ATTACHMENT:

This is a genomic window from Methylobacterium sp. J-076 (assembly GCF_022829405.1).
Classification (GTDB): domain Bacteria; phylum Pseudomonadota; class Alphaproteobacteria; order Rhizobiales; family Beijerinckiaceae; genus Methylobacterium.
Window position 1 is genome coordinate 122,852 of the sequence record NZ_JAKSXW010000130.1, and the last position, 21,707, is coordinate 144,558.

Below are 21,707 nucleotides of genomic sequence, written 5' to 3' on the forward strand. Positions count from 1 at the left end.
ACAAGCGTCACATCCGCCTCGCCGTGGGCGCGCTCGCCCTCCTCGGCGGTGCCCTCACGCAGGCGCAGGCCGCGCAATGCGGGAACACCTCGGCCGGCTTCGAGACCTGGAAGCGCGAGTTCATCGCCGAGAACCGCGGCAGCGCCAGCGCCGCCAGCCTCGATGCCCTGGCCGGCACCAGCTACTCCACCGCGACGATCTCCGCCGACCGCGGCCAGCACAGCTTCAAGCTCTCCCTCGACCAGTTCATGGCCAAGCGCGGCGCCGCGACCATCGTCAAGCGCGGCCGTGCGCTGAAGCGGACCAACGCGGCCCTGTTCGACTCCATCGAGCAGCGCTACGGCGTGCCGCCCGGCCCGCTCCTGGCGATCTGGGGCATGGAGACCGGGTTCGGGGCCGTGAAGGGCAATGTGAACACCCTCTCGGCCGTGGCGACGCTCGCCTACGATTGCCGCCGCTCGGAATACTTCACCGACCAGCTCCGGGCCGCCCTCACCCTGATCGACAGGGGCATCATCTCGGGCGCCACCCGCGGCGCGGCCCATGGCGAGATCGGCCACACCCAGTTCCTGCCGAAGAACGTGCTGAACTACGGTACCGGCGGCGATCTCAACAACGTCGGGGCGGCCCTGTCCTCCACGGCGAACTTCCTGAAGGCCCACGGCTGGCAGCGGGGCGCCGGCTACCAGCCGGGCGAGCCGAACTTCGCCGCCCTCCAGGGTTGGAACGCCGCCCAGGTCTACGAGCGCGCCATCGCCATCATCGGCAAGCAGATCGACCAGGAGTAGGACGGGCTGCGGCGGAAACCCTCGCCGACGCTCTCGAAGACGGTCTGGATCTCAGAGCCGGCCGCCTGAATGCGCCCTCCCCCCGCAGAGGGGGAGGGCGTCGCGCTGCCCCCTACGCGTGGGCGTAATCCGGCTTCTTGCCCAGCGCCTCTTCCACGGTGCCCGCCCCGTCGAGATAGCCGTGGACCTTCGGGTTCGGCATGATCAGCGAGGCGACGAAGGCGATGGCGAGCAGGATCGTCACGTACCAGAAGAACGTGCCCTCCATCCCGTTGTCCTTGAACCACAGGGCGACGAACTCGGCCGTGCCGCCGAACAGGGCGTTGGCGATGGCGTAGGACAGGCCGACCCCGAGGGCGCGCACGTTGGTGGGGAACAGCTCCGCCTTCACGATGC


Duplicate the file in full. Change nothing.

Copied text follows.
This is a genomic window from Methylobacterium sp. J-076 (assembly GCF_022829405.1).
Classification (GTDB): domain Bacteria; phylum Pseudomonadota; class Alphaproteobacteria; order Rhizobiales; family Beijerinckiaceae; genus Methylobacterium.
Window position 1 is genome coordinate 122,852 of the sequence record NZ_JAKSXW010000130.1, and the last position, 21,707, is coordinate 144,558.

Below are 21,707 nucleotides of genomic sequence, written 5' to 3' on the forward strand. Positions count from 1 at the left end.
ACAAGCGTCACATCCGCCTCGCCGTGGGCGCGCTCGCCCTCCTCGGCGGTGCCCTCACGCAGGCGCAGGCCGCGCAATGCGGGAACACCTCGGCCGGCTTCGAGACCTGGAAGCGCGAGTTCATCGCCGAGAACCGCGGCAGCGCCAGCGCCGCCAGCCTCGATGCCCTGGCCGGCACCAGCTACTCCACCGCGACGATCTCCGCCGACCGCGGCCAGCACAGCTTCAAGCTCTCCCTCGACCAGTTCATGGCCAAGCGCGGCGCCGCGACCATCGTCAAGCGCGGCCGTGCGCTGAAGCGGACCAACGCGGCCCTGTTCGACTCCATCGAGCAGCGCTACGGCGTGCCGCCCGGCCCGCTCCTGGCGATCTGGGGCATGGAGACCGGGTTCGGGGCCGTGAAGGGCAATGTGAACACCCTCTCGGCCGTGGCGACGCTCGCCTACGATTGCCGCCGCTCGGAATACTTCACCGACCAGCTCCGGGCCGCCCTCACCCTGATCGACAGGGGCATCATCTCGGGCGCCACCCGCGGCGCGGCCCATGGCGAGATCGGCCACACCCAGTTCCTGCCGAAGAACGTGCTGAACTACGGTACCGGCGGCGATCTCAACAACGTCGGGGCGGCCCTGTCCTCCACGGCGAACTTCCTGAAGGCCCACGGCTGGCAGCGGGGCGCCGGCTACCAGCCGGGCGAGCCGAACTTCGCCGCCCTCCAGGGTTGGAACGCCGCCCAGGTCTACGAGCGCGCCATCGCCATCATCGGCAAGCAGATCGACCAGGAGTAGGACGGGCTGCGGCGGAAACCCTCGCCGACGCTCTCGAAGACGGTCTGGATCTCAGAGCCGGCCGCCTGAATGCGCCCTCCCCCCGCAGAGGGGGAGGGCGTCGCGCTGCCCCCTACGCGTGGGCGTAATCCGGCTTCTTGCCCAGCGCCTCTTCCACGGTGCCCGCCCCGTCGAGATAGCCGTGGACCTTCGGGTTCGGCATGATCAGCGAGGCGACGAAGGCGATGGCGAGCAGGATCGTCACGTACCAGAAGAACGTGCCCTCCATCCCGTTGTCCTTGAACCACAGGGCGACGAACTCGGCCGTGCCGCCGAACAGGGCGTTGGCGATGGCGTAGGACAGGCCGACCCCGAGGGCGCGCACGTTGGTGGGGAACAGCTCCGCCTTCACGATGC